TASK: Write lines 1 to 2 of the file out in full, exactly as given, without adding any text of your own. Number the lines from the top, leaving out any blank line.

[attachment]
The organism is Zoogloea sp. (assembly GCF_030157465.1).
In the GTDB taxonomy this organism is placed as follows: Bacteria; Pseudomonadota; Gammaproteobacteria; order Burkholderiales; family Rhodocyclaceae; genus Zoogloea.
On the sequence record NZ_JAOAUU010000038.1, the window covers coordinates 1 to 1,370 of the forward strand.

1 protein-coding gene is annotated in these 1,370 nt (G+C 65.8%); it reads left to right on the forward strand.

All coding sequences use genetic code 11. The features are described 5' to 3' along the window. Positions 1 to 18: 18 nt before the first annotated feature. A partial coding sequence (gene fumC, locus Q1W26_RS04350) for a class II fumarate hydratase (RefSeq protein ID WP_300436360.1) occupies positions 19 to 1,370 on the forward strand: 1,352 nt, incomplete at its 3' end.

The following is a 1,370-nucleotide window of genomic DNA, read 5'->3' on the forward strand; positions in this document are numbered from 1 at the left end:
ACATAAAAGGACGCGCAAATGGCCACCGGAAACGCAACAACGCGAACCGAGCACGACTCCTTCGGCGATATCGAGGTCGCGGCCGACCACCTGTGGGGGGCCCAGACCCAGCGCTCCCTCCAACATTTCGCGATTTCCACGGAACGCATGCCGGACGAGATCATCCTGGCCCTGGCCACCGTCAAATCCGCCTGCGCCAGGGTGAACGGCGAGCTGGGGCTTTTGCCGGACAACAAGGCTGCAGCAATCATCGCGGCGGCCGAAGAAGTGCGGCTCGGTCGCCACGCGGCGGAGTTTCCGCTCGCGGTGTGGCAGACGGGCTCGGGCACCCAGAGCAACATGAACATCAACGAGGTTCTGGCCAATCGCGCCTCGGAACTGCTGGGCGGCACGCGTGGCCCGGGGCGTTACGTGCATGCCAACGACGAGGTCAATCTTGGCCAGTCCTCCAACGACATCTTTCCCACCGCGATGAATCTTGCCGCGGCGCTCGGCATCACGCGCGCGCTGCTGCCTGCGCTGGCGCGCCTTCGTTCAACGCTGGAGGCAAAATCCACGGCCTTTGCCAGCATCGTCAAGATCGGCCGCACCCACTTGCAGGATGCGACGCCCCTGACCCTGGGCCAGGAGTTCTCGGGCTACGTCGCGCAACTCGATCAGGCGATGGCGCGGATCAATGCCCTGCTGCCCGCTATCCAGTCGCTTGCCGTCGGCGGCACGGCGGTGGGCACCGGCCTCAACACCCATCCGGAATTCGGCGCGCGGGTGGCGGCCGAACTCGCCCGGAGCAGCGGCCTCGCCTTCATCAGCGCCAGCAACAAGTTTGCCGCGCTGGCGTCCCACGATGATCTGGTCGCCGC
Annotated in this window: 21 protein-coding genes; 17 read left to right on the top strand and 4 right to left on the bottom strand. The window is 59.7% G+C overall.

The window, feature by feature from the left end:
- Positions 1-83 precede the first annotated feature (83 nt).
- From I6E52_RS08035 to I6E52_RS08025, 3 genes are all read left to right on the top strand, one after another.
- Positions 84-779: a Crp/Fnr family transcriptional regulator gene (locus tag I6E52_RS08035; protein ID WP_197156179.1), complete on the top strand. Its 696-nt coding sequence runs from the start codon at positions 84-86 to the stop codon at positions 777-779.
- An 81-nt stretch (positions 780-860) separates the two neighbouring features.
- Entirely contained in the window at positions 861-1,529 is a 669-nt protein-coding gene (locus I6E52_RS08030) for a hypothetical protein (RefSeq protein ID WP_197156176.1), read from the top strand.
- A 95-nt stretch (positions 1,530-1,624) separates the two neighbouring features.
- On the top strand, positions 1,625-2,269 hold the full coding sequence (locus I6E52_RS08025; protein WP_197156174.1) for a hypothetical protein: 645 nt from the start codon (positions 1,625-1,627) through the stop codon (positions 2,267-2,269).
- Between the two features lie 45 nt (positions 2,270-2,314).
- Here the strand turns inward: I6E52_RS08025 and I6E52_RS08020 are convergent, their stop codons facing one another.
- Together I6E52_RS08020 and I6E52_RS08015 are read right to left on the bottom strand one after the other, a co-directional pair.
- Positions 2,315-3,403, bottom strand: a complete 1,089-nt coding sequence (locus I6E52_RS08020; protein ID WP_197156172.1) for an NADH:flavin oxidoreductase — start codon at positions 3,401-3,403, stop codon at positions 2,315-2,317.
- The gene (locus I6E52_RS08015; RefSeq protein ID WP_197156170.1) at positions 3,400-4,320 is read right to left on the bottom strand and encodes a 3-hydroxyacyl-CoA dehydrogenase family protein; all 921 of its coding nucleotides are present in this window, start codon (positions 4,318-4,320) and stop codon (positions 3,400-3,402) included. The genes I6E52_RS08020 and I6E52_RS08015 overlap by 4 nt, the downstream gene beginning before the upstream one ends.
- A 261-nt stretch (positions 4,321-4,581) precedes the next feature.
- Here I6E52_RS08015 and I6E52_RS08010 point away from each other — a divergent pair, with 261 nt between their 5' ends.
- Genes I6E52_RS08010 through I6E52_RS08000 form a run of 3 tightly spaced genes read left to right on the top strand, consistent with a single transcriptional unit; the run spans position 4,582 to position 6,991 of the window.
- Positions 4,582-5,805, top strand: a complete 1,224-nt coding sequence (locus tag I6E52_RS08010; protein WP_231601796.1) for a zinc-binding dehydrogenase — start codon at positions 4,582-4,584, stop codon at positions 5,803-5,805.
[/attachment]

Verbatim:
The organism is Zoogloea sp. (assembly GCF_030157465.1).
In the GTDB taxonomy this organism is placed as follows: Bacteria; Pseudomonadota; Gammaproteobacteria; order Burkholderiales; family Rhodocyclaceae; genus Zoogloea.